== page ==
Bristlecone Pine Facts
- The Bristlecone Pine ranks as the oldest known non-clonal living species on Earth.
- The tree grows slowly, due to the dry soil, cold conditions, high winds, and short growing seasons.
- It also never attains a very great height. Even the needles on the pines may remain there for as long as forty years.
- Genetically related and visually similar pines exist, and it is often rather difficult to distinguish one species from the other.
- Therefore, an exact tally of the Bristlecone’s numbers is not available.
- Three recognized varieties exist, with all three being extremely long-lived.
- The IUCN currently lists all three species of the Bristlecone Pine as Near Threatened.
Bristlecone Pine Physical Description
The trunks of the amazing Bristlecone Pine develop extremely gnarled shapes and patterns, making it a rather distinctive looking tree.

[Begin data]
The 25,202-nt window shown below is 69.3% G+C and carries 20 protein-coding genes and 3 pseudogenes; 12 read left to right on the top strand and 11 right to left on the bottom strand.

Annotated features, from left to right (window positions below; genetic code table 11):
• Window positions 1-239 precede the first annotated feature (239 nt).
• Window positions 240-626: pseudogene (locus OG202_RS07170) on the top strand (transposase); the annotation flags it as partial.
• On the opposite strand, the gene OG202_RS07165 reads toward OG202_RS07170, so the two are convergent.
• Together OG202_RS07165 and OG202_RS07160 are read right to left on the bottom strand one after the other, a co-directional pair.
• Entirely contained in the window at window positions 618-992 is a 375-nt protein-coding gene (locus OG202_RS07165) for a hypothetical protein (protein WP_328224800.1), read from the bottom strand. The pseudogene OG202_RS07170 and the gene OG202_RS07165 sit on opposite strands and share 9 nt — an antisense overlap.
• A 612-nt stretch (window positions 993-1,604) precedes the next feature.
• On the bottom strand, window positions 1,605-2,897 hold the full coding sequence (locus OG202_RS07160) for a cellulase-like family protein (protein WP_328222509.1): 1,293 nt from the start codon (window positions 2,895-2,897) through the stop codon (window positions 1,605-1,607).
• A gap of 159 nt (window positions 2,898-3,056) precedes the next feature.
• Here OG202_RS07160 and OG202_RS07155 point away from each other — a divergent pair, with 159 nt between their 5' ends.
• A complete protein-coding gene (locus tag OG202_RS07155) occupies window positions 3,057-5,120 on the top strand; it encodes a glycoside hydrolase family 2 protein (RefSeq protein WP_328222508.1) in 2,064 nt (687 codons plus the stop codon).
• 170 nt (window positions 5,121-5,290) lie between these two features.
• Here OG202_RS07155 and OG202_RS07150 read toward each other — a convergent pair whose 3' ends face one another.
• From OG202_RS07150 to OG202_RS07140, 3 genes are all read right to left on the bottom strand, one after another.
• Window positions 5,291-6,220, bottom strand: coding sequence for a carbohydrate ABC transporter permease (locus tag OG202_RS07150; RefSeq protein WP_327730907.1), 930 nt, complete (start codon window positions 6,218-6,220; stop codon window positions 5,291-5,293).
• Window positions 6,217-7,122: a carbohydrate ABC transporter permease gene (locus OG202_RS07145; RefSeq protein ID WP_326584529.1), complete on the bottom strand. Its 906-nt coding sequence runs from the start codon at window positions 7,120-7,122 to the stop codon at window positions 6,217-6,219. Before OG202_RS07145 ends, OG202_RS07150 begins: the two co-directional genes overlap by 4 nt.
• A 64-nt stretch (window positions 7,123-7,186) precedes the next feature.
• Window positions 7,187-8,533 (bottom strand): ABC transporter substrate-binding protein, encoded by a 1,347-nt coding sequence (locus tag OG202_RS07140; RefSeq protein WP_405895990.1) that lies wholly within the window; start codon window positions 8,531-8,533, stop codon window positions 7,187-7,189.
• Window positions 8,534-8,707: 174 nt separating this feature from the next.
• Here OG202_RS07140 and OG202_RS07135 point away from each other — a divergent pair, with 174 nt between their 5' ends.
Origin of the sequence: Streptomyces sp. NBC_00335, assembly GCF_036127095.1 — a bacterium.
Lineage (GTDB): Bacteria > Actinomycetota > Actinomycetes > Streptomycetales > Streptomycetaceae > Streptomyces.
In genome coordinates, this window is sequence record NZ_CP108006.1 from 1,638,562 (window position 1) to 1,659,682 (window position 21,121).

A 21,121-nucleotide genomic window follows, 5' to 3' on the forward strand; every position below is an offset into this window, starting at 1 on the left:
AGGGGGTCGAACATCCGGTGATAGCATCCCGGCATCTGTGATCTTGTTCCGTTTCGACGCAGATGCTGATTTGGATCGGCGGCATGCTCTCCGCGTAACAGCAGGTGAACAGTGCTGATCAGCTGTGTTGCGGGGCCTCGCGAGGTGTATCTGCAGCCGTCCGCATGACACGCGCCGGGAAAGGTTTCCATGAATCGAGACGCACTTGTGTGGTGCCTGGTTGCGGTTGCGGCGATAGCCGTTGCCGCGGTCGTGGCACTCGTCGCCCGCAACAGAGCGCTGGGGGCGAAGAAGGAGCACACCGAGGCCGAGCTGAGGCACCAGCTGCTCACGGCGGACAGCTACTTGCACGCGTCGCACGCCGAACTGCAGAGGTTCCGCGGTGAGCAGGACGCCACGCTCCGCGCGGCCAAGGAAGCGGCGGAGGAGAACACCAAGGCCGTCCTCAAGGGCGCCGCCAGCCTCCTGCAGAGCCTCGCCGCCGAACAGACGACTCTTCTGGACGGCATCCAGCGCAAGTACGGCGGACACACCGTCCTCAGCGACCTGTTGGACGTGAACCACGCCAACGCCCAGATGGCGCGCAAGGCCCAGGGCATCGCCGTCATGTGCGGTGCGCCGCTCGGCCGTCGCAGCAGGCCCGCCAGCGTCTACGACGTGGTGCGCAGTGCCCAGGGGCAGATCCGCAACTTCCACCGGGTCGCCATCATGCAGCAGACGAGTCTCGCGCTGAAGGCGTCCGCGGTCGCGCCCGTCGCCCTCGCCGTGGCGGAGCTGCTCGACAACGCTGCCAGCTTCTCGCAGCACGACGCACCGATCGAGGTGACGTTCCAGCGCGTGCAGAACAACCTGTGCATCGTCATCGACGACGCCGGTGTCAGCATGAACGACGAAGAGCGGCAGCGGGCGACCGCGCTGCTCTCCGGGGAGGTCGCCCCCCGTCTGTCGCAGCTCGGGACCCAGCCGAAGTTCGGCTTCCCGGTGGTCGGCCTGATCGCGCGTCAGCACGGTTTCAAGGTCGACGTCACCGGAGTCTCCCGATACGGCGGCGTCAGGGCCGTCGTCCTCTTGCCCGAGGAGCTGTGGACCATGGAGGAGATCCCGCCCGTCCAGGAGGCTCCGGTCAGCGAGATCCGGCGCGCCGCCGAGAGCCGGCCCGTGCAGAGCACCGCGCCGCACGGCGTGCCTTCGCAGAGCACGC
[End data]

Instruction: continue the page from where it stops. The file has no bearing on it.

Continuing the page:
The tree also remains relatively small, never achieving a height greater than 60 ft (18.3 m). In fact, most individuals remain considerably shorter than that.
Its root system grows extremely branched and typically remains quite shallow. Typically, however, only a few larger roots provide the necessary stability.
The wood develops extremely dense and rather resinous. This also has the benefit of providing it with resistance to insect pests, aiding in its longevity.
- Kingdom: Plantae
- Phylum: Pinophyta
- Class: Pinopsida
- Order: Pinales
- Family: Pinaceae
- Genus: Pinus
Bristlecone Pine Distribution, Habitat, and Ecology
The species also generally occurs at or above altitudes of 10,000 ft.
All known specimens average 1000 years old, and the oldest one’s name is Methuselah, currently 4,789 years old. The tree also remains popular for the distinctive whorls and other unusual patterns it often develops.
Given its rather great density, dead trees can remain standing for centuries. Most surviving individual trees can be found in National Parks and are thus protected by law.
It grows at high altitudes, ranging between 5,600 and 11,200 ft (1,700 and 3,400 m) in elevation.
It also grows in soil that contains high amounts of sandstone, limestone, calcium, and magnesium.